Remains found at Officer’s Gulch site those of Aurora man |

Remains found at Officer’s Gulch site those of Aurora man

Robert Allen
Summit correspondent
Glenwood Springs, CO Colorado

SUMMIT COUNTY, Colorado – More than 20 human bones discovered last week on the south side of Officer’s Gulch have been identified as belonging to Anthony Kleczka of Aurora.

Kleczka was reported missing in October 2001, when he was 21 years old.

The remains – which included a jaw bone and a weathered backpack with photo identification – were found near the Ten Mile Creek recreation path at an elevation of about 10,300 feet, half a mile west of eastbound Interstate 70, according to a press release from Summit County Coroner Joanne Richardson.

Cause of death is listed as undetermined.

Paulette Horr of the Summit County Sheriff’s Office said Kleczka “probably slid down about 75 feet” while hiking up a rock face.

According to Richardson’s office, it is unusual to find ID near human remains.

“More often than not, when human bones are found, it is virtually impossible to identify them,” according to the press release.

A pair of weathered khaki pants containing ID matching that found in the backpack was also found.

Dental records confirmed identification of Kleczka’s body Tuesday afternoon.

Two hikers discovered the remains on June 18 and contacted authorities, who discovered more bones up a steep incline, “which were consistent with predatory activity,” according to the press release.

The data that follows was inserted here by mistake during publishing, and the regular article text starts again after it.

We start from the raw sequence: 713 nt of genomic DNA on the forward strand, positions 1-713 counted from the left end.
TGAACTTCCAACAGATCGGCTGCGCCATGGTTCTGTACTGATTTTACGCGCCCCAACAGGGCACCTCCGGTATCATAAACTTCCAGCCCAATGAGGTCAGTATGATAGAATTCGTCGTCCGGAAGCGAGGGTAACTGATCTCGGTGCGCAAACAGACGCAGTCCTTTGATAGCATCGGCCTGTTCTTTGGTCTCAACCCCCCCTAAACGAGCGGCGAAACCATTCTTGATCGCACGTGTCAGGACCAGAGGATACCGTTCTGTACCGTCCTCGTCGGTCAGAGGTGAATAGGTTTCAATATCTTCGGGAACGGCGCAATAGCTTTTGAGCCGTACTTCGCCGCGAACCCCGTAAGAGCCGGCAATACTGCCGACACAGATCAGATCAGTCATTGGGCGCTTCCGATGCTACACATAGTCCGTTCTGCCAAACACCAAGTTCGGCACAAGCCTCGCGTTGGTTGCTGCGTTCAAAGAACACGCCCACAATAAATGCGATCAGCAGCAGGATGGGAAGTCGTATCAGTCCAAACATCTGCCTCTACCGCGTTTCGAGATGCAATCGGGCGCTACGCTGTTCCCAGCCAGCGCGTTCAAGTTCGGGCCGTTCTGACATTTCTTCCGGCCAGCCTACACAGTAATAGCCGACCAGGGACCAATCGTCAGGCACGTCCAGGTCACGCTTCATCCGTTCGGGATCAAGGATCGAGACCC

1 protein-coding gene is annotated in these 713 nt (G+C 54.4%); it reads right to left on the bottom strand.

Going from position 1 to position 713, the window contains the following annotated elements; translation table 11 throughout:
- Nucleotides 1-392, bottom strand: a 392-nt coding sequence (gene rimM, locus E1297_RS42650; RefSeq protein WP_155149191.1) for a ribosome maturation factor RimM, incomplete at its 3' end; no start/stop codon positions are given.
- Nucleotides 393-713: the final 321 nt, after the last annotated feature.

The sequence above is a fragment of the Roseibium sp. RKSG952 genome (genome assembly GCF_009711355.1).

In an unrelated incident, an intact skeleton in a coffin estimated to be from the mid- to late-1800s was discovered at 700 Broken Lance on Monday, according to the press release.

“It is believed the bones are of a young adult. However, the sciatic notch [right hip bone] appears to be male, but the skull has both male and female characteristics that may indicate Asian origin,” according to the press release.

An anthropologist is to be consulted, and the bones are to be reburied in Valley Brook Cemetery.

Square iron nails and two white, possibly ceramic buttons were found, though no clothing was recovered from the wooden coffin.

In late April, excavators discovered human bones at the same address. The area had apparently been a burial site many years before the subdivision was constructed a decade ago.

Start a dialogue, stay on topic and be civil.
If you don't follow the rules, your comment may be deleted.